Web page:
Falling down is part of life. Falling down is also part of any form of sport and exercise.
Of course, there is no doubting the plethora of benefits that come with exercising as it helps to keep you active and improve your overall health.
But there really isn’t escaping the risk of injuries, whether you’re working out at the gym or at home.
As a sports chiropractor who has been in the industry for the past 7 years, Dr Ivan Sin is used to all kinds of sports injuries — and his calling was inspired by his own passion for sports.
*Do note that while this article can serve as a guide, it is important to seek a doctor’s help as soon as possible in the event that your injuries turn out to be more serious than normal.
Photo by Dr Ivan Sin
What made you decide that chiropractic care was the right career for you?
I was a Taekwondo athlete when I was in high school. One bad injury on my lower back led me to chiropractic care. I tried many treatment options but none of them helped.
The moment of epiphany came when my sister, who was studying at a medical university back then, referred me to my very first chiropractor. I was so amazed by the treatment and the immediate relief from the session that I decided to pursue my studies in the chiropractic field!
What’s the best part about your job?
I enjoy looking after athletes. They are always positive and very motivated with their recovery.
They will not complain about the things I ask them to do at home. In fact, they will ask for more so they can return to doing sports faster!
Currently, I am undertaking a Master’s in Strength and Conditioning so that I can provide a more complete recovery plan for my athletes.
How busy does your day get?
My work as a chiropractor involves a lot of physical work, and treatments include physical examinations, orthopaedic tests, and chiropractic adjustments.
On a busy day, I will need to look after 30 patients with a limited break in between. I see around 20 patients on my slow day (which frankly is still quite a lot).
Other than treating patients, I make time for some paperwork and patient note updates as well.
Photo by Ryutaro Tsukata from Pexels
What’s the most memorable thing about your job so far?
I remember one of my young patients who recovered from the treatment told me that he decided to join chiropractic school.
He said that he wanted to be a successful chiropractor like me.
Let’s talk about sports injuries at home.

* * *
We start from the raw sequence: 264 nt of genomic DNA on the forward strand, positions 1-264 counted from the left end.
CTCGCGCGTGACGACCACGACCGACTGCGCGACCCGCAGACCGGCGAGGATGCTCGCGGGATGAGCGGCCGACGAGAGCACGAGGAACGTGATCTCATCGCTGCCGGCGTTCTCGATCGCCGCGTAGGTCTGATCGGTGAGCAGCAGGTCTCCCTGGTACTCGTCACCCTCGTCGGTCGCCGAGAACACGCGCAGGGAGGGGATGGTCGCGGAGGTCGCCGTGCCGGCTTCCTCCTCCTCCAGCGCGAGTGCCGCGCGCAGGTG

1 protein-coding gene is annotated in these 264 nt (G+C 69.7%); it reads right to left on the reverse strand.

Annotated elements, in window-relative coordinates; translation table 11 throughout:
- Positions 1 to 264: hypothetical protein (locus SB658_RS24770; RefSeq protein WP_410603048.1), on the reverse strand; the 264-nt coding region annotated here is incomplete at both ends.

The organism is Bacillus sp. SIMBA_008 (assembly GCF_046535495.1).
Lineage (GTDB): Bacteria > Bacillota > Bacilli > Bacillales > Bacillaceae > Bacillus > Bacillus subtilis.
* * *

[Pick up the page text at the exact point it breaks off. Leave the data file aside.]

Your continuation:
One important thing to remember, first of all, is that everyone’s fitness level is different. Without proper guidance and the right form, injuries can happen very easily.
For example, imagine doing sit-ups with your hands behind your neck! That will increase the tension in the cervical spine and cause neck pain.
Another reason why injuries happen is because of the sudden increase in the level of activity, in which case it’ll be called overuse.
Photo by Karolina Grabowska from Pexels
What are some of the most common sports injuries one can sustain at home?
The most common injuries at home are still neck and back pain, though there has been a spike because of the pandemic and the implementation of WFH (work from home).
Both of these conditions arise from inactivity, bad ergonomic, poor posture or working too long at the desk.
When it comes to sports though, backaches could happen during heavy lifting usually caused by improper workout techniques.
The same can happen with your neck, where one jerks their necks too fast and too sudden, which causes a sprain.
The symptoms for these two conditions range from neck aches, lower backaches, headaches, numbness and tingling sensations over the limbs.
On that note, here are some of the other common sports injuries:
Sprains occur when ligaments are stretched too far or torn, usually in the ankles or wrists. You may experience painful swelling, bruising, and sometimes, the inability to move your joints.
Strains, on the other hand, occur when a muscle or tendon is pulled too far — usually in the back or hamstrings. Painful swellings and spasms are some of the symptoms.
Runners usually experience what is known as runner’s knee, which is tenderness near the knee cap, pain on the sides and tendinitis. This is one of the more frequent problems for many athletes.
A lack of warm-ups, running too hard or often, and twists and blows to the knee can cause this.